As a result of decades of deforestation and other human activities, sloths are among the most endangered mammals in the world, with only about 1,500 remaining in the wild according to the WWF. In Costa Rica, sloths are often under threat from an early age. Many orphaned cubs are a common occurrence in the rainforest, where their mothers become victims of cable electrocution, road traffic collisions, and predators. Thankfully, the issues haven’t gone unnoticed.
Located within the heart of the La Ceiba rainforest, the Jaguar Rescue Center (JRC) is there to offer sloth babies a chance to develop the skills necessary to survive in the wild. “It’s a constant battle,” says Encar García, a biologist and the founder of JRC. “How do you teach a sloth to be a sloth? That’s the real question, and that’s why we invented a way these baby orphans can be released back into the forest where they belong.”
From kindergarten to graduation
When an orphaned cub arrives at the JRC, the facility quickly acts on helping the mammal adapt to its new environment. “We’ve invented a whole adaptation system for our sloths,” says García. “Firstly, we put it with other babies of the same age and we take it through a process that we call ‘high school,’ where it goes outside, starts climbing trees, and uses our playground. Little by little, it learns to be a sloth.”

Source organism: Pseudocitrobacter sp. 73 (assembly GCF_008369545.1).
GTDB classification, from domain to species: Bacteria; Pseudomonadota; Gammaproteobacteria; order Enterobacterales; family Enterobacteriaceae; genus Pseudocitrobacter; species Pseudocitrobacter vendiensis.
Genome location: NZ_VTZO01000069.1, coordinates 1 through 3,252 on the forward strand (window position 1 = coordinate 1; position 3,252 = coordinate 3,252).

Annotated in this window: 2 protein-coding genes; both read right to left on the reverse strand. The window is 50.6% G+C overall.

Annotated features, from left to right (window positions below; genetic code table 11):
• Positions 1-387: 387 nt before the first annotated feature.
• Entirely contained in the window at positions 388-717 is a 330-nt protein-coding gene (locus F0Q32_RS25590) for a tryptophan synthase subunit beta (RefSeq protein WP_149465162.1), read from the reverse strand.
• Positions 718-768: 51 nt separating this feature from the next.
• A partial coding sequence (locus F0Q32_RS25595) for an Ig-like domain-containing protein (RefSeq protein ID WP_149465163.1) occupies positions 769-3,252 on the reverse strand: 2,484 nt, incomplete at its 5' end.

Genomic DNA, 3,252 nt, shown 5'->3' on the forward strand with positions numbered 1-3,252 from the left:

The staff at the facility also ensure that the sloths get adequate medical care and nutrition. Because they have an extremely low metabolic rate, sloths can take days to digest food that other animals would process in a matter of hours. Given that sloths don’t have the guidance of their mothers, the caregivers at the facility put a lot of effort into encouraging the cubs to eat a highly nutritious diet.
“Learning to find their own food is one of the final stages of their education,” says García. “At this point, we leave them on their own the whole time, and they do not have any kind of care. They have to find food by themselves.”
Ready to return to the wild
Being by themselves, allows the sloths to adapt to the conditions of their usual habitat. Without the help of human caregivers, the cubs spend their days moving through trees, munching on leaves.
“After this last process, we can see that they are wild and ready to graduate,” adds García. “When you approach them, their behavior is totally different. They are no longer a kid, but a large animal weighing three kilos.”
Before releasing them back into the wild, the caregivers microchip the sloths so they’re able to track their journey. They also paint their nails in colors to distinguish them easily upon encounter.